Similarly atheists acknowledge these powerful beings exist, but not that said powerful beings are inherently deserving of worship simply because they're powerful.
              Worth noting, under this definition, you can easily have atheist Scions - especially if your parent pantheon are a bunch of assholes... I say while trying not to look directly at Olympus....

              (I can even think of two cult-tv-series from the 90s that work on this premise with a Son of Zeus, and a Chosen of Ares gone-rogue, who more often than not are in the position of protecting mortals from their asshole Pantheon)
              Last edited by glamourweaver; 02-13-2018, 01:56 AM.


              Check out my expansion to the Realm of Brass and Shadow

              Comment


              • #8
                When scholars of religion have tried to figure out why certain traditions have survived and spread more than others, they've come up with a few ideas that could apply to the World:

                1. Scripture-based religions are generally portable. (J.Z. Smith's utopian and locative distinction.) So long as you have your book, you can practice it anywhere, which makes it really appealing to empires that have to incorporate a lot of other cultures.
                2. Monotheism can be a mediating influence. (Max Weber.) The larger a territory you have to control, the fewer distinct characteristics your gods have. It's okay to have thirty versions of Zeus when you're thirty city-states, but if you become an empire, you file down the rough edges until you're left with a fairly generic deity with few distinctive myths. Our monotheistic religions do that well.
                3. For the ordinary person, monotheism reduces a lot of daily stress. (E.R. Dodds' pagan age of anxiety.) If your life has taken a sudden bad turn, monotheism lets you ascribe that to one cause instead of trying to work out which of a dozen gods you might have offended.

                Demonstrations of divine power don't factor into any of these, since the first two are primarily political, and the third is psychological.

                Comment


                • #9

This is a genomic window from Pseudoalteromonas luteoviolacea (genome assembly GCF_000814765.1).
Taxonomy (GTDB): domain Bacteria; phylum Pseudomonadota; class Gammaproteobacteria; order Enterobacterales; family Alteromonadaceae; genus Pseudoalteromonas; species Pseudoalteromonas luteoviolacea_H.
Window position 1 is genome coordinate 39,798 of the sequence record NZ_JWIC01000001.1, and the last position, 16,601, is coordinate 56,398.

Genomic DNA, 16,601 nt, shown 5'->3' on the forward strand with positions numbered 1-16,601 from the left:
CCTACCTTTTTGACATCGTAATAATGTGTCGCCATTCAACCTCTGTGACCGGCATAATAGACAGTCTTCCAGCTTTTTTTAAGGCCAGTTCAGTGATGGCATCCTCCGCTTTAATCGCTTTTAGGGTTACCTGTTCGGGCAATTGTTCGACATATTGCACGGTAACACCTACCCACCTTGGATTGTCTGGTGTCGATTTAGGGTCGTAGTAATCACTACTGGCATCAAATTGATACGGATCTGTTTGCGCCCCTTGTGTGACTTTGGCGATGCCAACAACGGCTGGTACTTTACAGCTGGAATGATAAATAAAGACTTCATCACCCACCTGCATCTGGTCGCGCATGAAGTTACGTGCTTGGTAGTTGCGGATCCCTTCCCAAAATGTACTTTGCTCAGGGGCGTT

Originally posted by glamourweaver View Post
                  Islam is a more complicated subject and we do not have remotely enough information for me to comment. Even putting aside the real world events and social context that make addressing the subject difficult, it’s theologically harder to translate into this fictional setting.

                  Chrstianity’s most central defining premise that defines a Christian is salvation through Christ.

                  Judaism’s most central defining premise that defines a Jew is cultural identity as a member of the Tribe of Israel.

                  Islam’s most central defining premise that defines a Muslim hinges first and foremost on absolute monotheism (“No God but God”). It can’t adjust to henotheism and still be recognizable as Islam the way Judaism and Christianity theoretically could.
                  ​On the other hand? Islamic mythology does have the Djinn, which Islam considers to be either fallen angels or some kind of third race created by Allah. And just like Buddhism, Islamic mythology acknowledges that Djinn aren't inherently evil and can, in fact, convert to Islam and lead righteous lives.

                  ​It's not impossible to imagine that Islam solved the polytheism problem the same way: the "other gods" aren't gods at all. They're fallen angels or some other creatures created by Allah, who arrogantly assume themselves to be as great or greater than Allah. They just need to be shown the error of their ways and made to return to Allah's service.

                  ​As to how this affects how followers of the other gods living in or near Muslim communities? If the "pagans" are strong enough, the Muslims kind of have no choice but to tolerate them. If they aren't? Islam had no problem subjugating Christians and Jews in their territory and forcing them to pay extra taxes in exchange for not being killed or driven out. A similar arrangement would likely be in place in this case.


                  "We have done the impossible, and that makes us mighty."
                  Captain Malcolm Reynolds

                  Comment


                  • #10
                    Originally posted by unnatural1 View Post

                    ​On the other hand? Islamic mythology does have the Djinn, which Islam considers to be either fallen angels or some kind of third race created by Allah. And just like Buddhism, Islamic mythology acknowledges that Djinn aren't inherently evil and can, in fact, convert to Islam and lead righteous lives.

                    ​It's not impossible to imagine that Islam solved the polytheism problem the same way: the "other gods" aren't gods at all. They're fallen angels or some other creatures created by Allah, who arrogantly assume themselves to be as great or greater than Allah. They just need to be shown the error of their ways and made to return to Allah's service.
                    I generally agree with this assessment... it reminds me of Samirah al-Abbas, Scion of Loki and also devout Muslim in Rick Riordan's Magnus Chase series who had no problems working for the Aesir while staying true to her religion. Also, while we don't actually know anything about her yet (so she may not actually be Muslim), the signature Scion of Oya Iyansan is Omolara Muhammed. And the Orisha seem perfectly willing to agree that they are not Gods, just creations of the One True God.